An American multinational corporation, Google Inc. offers people an array of internet related products and services. It is often regarded as the internet giant because it dominates the internet market and earns billions of dollar worth of profit consistently. However, the company’s tax paying habits have just come under observation and have sparked some negative response. It was discovered that despite earning around 2.6 billion pounds in UK, Google Inc. only pays tax of about 6 million pounds as it takes advantage of the loopholes in the tax laws. Eric Schmidt, boss of Google Inc. justified this action by stating that the company helps startups in the UK, so it’s okay to cut back on tax.
Mr. Schmidt suggested that their contribution to the British economy was more important as compared to their obligation of paying the fair share of tax. In reaction, senior MPs made a request to David Cameron and asked him to strip Schmidt of his role of government adviser because of his comments. Eric Schmidt, the executive chairman of Google, came under the fire of politicians from all three parties. Anomalies in international laws are used by Google for moving their profits into low-tax jurisdiction, even when activities in Britain generate them.
Tackling this practice of companies has been made a priority by Chancellor George Osborne. Nonetheless, Eric Schmidt defended the practice of his company during an interview with the BBC. He was of the opinion that the company made a very valuable contribution to the UK economy, which was worth more than the tax paid to the Exchequer. He said that Google used advertising networks for powering startups that are worth billions of pounds and was the key factor that led to the expansion of electronic commerce in Britain. He also discussed the company’s employees in Britain.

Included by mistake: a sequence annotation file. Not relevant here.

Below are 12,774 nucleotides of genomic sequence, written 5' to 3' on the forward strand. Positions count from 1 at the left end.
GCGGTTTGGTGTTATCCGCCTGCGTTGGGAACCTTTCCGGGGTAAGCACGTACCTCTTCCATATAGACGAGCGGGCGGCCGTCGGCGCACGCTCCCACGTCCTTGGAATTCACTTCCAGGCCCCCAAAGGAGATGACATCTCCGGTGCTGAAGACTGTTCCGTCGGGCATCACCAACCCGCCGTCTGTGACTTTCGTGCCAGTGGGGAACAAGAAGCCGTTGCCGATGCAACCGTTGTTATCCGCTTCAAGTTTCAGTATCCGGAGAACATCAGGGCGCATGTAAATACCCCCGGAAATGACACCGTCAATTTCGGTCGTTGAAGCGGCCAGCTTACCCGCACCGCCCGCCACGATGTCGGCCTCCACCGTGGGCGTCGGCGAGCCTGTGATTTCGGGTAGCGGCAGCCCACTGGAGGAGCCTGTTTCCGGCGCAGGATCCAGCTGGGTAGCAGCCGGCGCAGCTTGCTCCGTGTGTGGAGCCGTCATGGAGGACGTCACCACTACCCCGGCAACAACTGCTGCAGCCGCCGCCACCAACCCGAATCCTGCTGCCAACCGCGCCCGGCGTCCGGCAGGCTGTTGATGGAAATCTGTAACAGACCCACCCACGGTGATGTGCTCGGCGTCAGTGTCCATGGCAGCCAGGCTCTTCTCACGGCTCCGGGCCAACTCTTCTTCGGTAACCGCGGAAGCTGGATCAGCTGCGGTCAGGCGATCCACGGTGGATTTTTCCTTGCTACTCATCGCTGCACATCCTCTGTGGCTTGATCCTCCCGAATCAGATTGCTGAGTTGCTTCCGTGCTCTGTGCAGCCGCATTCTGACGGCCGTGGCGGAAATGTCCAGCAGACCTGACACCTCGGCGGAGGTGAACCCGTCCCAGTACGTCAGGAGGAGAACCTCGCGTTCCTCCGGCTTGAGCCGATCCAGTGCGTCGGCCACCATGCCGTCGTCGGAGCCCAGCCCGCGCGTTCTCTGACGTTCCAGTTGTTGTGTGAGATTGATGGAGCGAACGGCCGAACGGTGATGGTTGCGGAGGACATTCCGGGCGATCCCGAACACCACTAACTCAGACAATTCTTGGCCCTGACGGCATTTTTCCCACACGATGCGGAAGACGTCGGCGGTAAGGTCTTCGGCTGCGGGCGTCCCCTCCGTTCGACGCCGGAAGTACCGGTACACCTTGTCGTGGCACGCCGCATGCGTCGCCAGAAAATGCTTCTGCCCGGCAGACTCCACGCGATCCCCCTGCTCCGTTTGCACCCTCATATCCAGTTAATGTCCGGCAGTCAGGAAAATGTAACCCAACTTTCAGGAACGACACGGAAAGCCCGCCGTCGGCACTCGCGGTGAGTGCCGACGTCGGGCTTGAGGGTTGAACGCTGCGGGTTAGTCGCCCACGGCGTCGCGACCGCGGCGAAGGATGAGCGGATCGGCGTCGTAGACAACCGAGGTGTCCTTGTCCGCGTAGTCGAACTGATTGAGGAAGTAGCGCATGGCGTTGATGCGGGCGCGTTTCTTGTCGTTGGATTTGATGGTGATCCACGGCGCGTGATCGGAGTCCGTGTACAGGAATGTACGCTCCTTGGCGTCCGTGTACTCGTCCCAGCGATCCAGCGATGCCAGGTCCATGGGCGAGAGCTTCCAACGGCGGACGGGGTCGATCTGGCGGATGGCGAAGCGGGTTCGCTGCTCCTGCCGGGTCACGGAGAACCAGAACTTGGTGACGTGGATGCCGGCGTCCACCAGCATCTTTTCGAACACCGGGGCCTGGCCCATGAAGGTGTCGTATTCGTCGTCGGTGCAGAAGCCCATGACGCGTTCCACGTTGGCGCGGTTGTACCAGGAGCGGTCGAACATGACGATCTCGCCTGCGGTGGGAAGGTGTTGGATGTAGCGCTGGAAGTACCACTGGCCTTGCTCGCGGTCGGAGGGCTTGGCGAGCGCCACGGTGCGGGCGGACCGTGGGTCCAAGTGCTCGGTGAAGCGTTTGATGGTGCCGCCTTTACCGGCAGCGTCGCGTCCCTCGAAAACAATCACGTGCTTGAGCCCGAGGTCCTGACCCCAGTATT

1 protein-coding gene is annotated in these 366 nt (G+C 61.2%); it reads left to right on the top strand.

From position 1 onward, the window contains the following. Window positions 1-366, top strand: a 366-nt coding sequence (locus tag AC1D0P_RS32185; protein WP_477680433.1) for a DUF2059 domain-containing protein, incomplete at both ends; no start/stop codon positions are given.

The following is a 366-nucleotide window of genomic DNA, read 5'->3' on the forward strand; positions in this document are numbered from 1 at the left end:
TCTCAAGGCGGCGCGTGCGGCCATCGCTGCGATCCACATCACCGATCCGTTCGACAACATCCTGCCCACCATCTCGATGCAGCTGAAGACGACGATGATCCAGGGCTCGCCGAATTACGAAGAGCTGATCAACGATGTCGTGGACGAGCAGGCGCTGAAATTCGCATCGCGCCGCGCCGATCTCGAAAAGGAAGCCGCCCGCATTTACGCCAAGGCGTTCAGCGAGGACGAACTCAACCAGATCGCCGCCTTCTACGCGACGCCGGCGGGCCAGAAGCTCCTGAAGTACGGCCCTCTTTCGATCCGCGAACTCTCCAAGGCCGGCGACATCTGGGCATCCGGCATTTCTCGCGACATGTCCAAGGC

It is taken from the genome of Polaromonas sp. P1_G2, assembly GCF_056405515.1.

Mr. Schmidt said that the people employed in Britain are citizens of UK and are paying their taxes as well as making a contribution to the overall GDP of the country. In regard to their tax paying policy, Schmidt said that they paid taxes as per the law and they would comply if there were changes made with the law. MPs condemned the comments made by him as according to them, most of the investment in the broadband internet infrastructure, which had boosted the growth of Google had been provided by the taxpayers.
The chairman of Commons Public Accounts Committee (PAC), Margaret Hodge, stated that the government should consider the decision of keeping Mr. Schmidt on its Business Advisory Group, especially if Google did not change its tax position. The PAC was responsible for investigating the tax practices of the numerous multinational companies. Mr. Schmidt’s position was also questioned by a government source, which said that Google wasn’t making that big an investment in the UK economy. He said that they only appear important from the outside, but they are making insubstantial investment in Britain as it’s shown from a closer look. Stronger international laws have to be developed to ensure that global companies pay their tax.